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Susan Fletcher (2) (1979–)

Author of Eve Green

For other authors named Susan Fletcher, see the disambiguation page.

8 Works 1,669 Members 109 Reviews 3 Favorited

About the Author

Susan Fletcher is a British novelist who was born in 1979 in Birmingham. She attended the University of York where she earned her BA in English. She later went to the University of East Anglia where she earned her MA in Creative Writing. In 2004 she published her first novel, Eve Green, which is a show more story about an eight year old girl who is sent to Wales to start a new life. It won the 2004 Whitbread First Novel Award, the Authors' Club Award and the Betty Trask Prize. Her novel Witch Light won the Saint Maur en Poche award 2013 in France. In 2018 she released her seventh novel, Hour of Glass. (Bowker Author Biography) show less

Works by Susan Fletcher

Eve Green (2004) 625 copies
Corrag: A Novel (2010) 420 copies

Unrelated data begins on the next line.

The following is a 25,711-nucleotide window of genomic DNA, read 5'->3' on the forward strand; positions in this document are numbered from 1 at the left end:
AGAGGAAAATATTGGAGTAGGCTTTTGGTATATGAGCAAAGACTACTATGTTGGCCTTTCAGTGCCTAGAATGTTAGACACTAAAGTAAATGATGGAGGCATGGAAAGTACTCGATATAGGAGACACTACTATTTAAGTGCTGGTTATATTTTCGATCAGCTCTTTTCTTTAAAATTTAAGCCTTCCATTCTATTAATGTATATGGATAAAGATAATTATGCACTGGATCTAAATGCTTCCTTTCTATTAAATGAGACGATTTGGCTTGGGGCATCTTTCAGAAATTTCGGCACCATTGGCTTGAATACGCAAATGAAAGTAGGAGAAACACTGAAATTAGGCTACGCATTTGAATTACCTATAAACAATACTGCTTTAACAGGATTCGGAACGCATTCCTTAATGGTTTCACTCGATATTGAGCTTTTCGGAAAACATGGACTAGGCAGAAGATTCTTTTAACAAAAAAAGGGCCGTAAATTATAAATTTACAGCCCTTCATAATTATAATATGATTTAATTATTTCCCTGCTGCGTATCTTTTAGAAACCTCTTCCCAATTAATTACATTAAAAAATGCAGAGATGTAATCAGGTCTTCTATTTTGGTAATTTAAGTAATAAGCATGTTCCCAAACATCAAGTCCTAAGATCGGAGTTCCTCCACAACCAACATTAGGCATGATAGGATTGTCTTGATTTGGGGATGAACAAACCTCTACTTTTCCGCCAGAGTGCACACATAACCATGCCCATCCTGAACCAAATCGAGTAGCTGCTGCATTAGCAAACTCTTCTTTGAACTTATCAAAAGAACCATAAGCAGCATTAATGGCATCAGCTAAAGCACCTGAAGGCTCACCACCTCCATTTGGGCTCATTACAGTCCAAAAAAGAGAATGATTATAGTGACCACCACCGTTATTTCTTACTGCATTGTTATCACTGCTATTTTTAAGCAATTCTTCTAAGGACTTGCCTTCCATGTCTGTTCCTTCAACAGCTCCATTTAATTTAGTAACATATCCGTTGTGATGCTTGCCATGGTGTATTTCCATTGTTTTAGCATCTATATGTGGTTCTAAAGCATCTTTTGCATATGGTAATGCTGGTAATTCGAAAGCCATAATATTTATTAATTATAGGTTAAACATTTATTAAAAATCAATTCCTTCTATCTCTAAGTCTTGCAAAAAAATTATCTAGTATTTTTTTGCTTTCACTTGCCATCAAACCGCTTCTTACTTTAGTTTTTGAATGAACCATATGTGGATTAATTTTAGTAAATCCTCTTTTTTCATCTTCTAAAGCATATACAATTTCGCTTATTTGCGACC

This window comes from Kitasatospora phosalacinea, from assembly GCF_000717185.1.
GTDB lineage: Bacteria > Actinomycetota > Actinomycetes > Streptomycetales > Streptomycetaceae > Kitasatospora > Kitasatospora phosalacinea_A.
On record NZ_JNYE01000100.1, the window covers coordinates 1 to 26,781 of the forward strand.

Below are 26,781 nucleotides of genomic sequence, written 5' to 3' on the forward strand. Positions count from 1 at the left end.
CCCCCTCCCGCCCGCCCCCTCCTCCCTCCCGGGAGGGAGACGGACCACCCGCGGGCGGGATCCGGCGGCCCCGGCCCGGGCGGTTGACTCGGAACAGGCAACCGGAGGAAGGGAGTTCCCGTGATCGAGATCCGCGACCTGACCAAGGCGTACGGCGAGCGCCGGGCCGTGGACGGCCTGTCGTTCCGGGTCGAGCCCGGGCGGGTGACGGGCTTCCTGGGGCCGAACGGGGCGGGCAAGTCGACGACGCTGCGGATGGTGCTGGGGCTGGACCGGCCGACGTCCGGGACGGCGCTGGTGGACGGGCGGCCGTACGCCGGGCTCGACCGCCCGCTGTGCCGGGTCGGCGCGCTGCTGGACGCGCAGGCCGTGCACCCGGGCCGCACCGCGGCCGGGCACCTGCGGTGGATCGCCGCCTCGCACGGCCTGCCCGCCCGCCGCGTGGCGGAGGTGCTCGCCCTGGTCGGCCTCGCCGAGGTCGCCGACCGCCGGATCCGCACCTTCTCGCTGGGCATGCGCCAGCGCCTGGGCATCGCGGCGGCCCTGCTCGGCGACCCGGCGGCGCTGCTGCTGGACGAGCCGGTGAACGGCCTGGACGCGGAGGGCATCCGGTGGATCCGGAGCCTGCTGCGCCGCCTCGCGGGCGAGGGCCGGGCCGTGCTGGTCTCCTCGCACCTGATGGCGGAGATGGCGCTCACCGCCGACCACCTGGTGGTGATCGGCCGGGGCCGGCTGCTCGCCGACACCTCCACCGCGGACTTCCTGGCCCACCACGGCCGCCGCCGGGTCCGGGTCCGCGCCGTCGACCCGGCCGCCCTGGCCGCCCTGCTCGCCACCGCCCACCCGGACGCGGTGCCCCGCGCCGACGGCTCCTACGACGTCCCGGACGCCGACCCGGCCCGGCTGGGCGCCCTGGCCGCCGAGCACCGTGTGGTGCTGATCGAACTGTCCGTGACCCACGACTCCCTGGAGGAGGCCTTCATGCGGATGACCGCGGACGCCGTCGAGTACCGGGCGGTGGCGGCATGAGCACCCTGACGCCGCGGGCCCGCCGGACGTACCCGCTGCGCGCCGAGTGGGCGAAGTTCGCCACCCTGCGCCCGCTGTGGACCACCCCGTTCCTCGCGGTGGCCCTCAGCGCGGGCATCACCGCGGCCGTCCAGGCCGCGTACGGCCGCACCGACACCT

Oystercatchers (2007) 223 copies
A Little in Love (2014) 174 copies
House of Glass (2018) 85 copies
The Silver Dark Sea (2012) 61 copies


Common Knowledge

Places of residence
Stratford-upon-Avon, Warwickshire, England, UK
University of East Anglia (Creative Writing)
Awards and honors
Betty Trask Prize, Eve Green, 2005
Whitbread First Novel Award, Eve Green, 2004
Short biography
She studied Creative Writing at the University of East Anglia, and lives in Stratford-upon-Avon.



This is a lovely, tender and touching read. Florrie Butterfield is 87 years old, and living in an assisted living facility in the UK, Babbington Hall. She is friends with several people there. One night, an accident happens. Or was it an accident ? Is there a murder in their midst ? Although this is mystery, it is much more the life story of an elderly woman, Florrie, as she looks back on her own life, and difficult experiences.

As Florries look back on her life , p.349 -350 " But it can be so hard, so terribly, desperately hard - that we arm ourselves with whatever we have to help us. Dum spriro spereo or daydreams of Paris, pentagram earrings, or a prayer request book . Or we marry someone who can't hurt us and we travel from country to country, filling our losses with small, bright adventures, with the people that make us smile, with their own way of surviving- and like this , we do carry on."